One of my core beliefs when working with management teams is that as a group, you need to CHOOSE and WANT to become a team.
As a leader, you may have faced the following dilemma: "What is my number one team? Is it the management team or is it the group of people that I manage?"
The effect of this dilemma is that it can often lead to silos on management teams. What this means it that as a consequence, it creates an "us" versus "them" dynamic between teams in the same organization.
In this article, I will dig deeper into this phenomenon and give you some insight into why and how you can choose to be a team.
In a discussion I was having with one of my clients, we were talking about the importance of wanting to create a team and working towards becoming that team.
I realized that more often than not in organizations, we put people together and we call them a team, but no one knows how to define themselves as a group. Everyone has their own definition, but what is the one the team agrees on?
This collective definition is the starting point for your journey as a team. One common problem is when people create a team vision and then everyone forgets about it. So things remain the same and the team stays in its status quo.
Choosing to be a team means having a shared willingness to work together to reach the collective vision of the team. In my view, this means:
In many organizations, people are caught up in the wave of the day-to-day busyness. Some people forget to put time and effort on the soft side of being a team. Others do not have the soft skills to work on this, which makes it more difficult.
What is also difficult for many management teams is putting all of this into practice in a consistent way. The pressures of the moment can easily take over more often than not.
One of the first steps many teams take is to create a working agreement together. I like to use this term but others commonly call this "team rules" or "rules of engagement".
Here's something I tell every management team I work with when they go ahead and create one of these: Creating a working agreement is not a magical formula. It will not make all of the issues disappear and transform you into a superteam overnight!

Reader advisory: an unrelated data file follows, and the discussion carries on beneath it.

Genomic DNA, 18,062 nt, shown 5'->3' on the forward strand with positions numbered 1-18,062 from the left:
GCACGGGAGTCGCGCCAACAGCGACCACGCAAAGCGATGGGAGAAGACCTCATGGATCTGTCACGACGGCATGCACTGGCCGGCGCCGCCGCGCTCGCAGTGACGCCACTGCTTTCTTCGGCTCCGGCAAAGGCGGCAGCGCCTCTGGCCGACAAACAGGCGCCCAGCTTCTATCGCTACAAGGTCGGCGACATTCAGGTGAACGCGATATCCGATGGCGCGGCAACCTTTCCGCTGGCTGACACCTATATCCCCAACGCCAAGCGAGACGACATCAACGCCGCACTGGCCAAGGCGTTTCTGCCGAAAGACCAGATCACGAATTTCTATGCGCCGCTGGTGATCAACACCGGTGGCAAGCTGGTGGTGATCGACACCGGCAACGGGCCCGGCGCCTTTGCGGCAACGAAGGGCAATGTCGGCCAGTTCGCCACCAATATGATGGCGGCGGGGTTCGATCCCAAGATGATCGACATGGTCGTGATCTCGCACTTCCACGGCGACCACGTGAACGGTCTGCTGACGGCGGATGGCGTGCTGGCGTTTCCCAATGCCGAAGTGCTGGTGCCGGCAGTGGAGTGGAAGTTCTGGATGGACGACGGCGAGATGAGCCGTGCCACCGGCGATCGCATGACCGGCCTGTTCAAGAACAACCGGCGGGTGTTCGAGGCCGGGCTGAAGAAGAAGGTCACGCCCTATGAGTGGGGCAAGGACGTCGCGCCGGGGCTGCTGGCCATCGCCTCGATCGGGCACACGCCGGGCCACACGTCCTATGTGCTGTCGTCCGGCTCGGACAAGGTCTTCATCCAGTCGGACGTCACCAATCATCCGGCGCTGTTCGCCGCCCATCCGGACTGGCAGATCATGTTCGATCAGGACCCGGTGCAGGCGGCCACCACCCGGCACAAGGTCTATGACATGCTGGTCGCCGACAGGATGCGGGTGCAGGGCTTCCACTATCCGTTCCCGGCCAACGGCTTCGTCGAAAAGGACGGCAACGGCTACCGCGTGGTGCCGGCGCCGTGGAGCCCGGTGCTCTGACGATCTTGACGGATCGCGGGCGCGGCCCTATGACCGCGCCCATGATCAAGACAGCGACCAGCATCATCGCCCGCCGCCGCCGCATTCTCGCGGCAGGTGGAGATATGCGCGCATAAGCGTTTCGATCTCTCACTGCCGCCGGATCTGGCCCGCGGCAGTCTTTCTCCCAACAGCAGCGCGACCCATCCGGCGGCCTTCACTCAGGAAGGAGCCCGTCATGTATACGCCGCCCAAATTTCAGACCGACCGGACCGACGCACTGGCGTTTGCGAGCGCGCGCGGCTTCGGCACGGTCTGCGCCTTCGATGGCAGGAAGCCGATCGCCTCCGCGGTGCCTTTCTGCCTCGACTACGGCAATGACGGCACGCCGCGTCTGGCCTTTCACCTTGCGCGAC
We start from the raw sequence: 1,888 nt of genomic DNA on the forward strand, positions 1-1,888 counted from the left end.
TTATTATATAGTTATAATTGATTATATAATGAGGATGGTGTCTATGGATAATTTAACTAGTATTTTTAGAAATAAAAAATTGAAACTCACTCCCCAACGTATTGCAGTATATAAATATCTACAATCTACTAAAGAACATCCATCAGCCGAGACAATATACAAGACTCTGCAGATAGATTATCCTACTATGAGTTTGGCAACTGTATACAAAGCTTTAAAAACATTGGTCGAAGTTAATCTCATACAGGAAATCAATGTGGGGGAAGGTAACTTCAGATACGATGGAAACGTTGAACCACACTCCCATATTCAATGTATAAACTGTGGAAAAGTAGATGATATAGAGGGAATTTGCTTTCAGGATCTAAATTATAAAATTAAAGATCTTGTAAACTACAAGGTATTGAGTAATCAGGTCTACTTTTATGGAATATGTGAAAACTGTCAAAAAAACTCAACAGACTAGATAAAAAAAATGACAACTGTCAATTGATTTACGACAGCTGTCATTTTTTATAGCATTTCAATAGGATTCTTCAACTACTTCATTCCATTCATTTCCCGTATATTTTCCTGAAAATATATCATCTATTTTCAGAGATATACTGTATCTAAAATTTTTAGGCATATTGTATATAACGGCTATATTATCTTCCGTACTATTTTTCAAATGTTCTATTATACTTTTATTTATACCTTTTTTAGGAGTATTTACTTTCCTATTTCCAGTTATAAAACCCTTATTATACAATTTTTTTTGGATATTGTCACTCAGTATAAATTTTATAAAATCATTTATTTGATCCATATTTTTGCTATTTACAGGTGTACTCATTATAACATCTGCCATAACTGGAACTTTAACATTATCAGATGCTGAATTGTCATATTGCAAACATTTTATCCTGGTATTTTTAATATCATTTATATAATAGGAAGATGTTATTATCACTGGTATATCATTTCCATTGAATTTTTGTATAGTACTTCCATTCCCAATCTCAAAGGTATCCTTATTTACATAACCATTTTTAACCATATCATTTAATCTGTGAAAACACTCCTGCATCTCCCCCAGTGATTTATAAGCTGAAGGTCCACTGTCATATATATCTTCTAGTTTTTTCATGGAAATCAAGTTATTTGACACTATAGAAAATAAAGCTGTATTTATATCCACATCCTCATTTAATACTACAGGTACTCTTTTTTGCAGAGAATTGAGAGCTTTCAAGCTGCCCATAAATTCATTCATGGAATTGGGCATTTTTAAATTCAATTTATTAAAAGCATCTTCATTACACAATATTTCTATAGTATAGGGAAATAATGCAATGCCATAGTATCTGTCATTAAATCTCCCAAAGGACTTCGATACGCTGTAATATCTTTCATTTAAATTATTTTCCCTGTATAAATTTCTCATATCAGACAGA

What a working agreement does, though, is give you a list of things that are OK or normal for you to talk to each other about as a team.
Does your management team have a working agreement in place? How well is it working out for you? How is it supporting you in becoming a better team?
There is no such thing as a perfect team, even for the ones applying a lot of the ideas we discussed above. How you react and play together in those imperfect moments is part of what defines you as a management team.
One of the misconceptions many teams have is that the leader needs to call out when someone steps over a line that is in the working agreement. This is really not the case. Instead, the great thing about having one of these is for everyone to take ownership and speak up when someone is not living up to the agreement.
This can definitely be awkward at first:
These are all concerns I regularly hear from teams that struggle with this. The trick is: choose to be a team! Choose to make it alright to talk and give each other support even if it is uncomfortable at first. Things will get better with time as everyone learns to step up to the new standard you set for each other.
This initially requires you to slow down and practice doing these things regularly. Ideally, this needs to be a priority and a shared goal between all of you.
The key here is to put in place a process to help you track, discuss and make decisions as a team to help you progress towards your shared goals. You also need to follow up and practice together to become a better team. It is also critical to create a space for the conversations you need to have and to reduce the conversational debt on your team.
It can appear deceptively simple, but there is a lot more to it than just being a team. You need to actively choose to take the time together to become the team you want to be.
Creating a working agreement with your management team is a first step you can take to outline what you want to achieve together. You then need to support each other in enforcing the agreement so that things can evolve.
Following up regularly, having conversations, practicing as a group and taking action are key to the success of your team. The alternative is getting stuck in the daily grind and staying in the status quo... which is not the way to go for any organization!
What are some of the main collaboration challenges in your management team? What are you doing about it?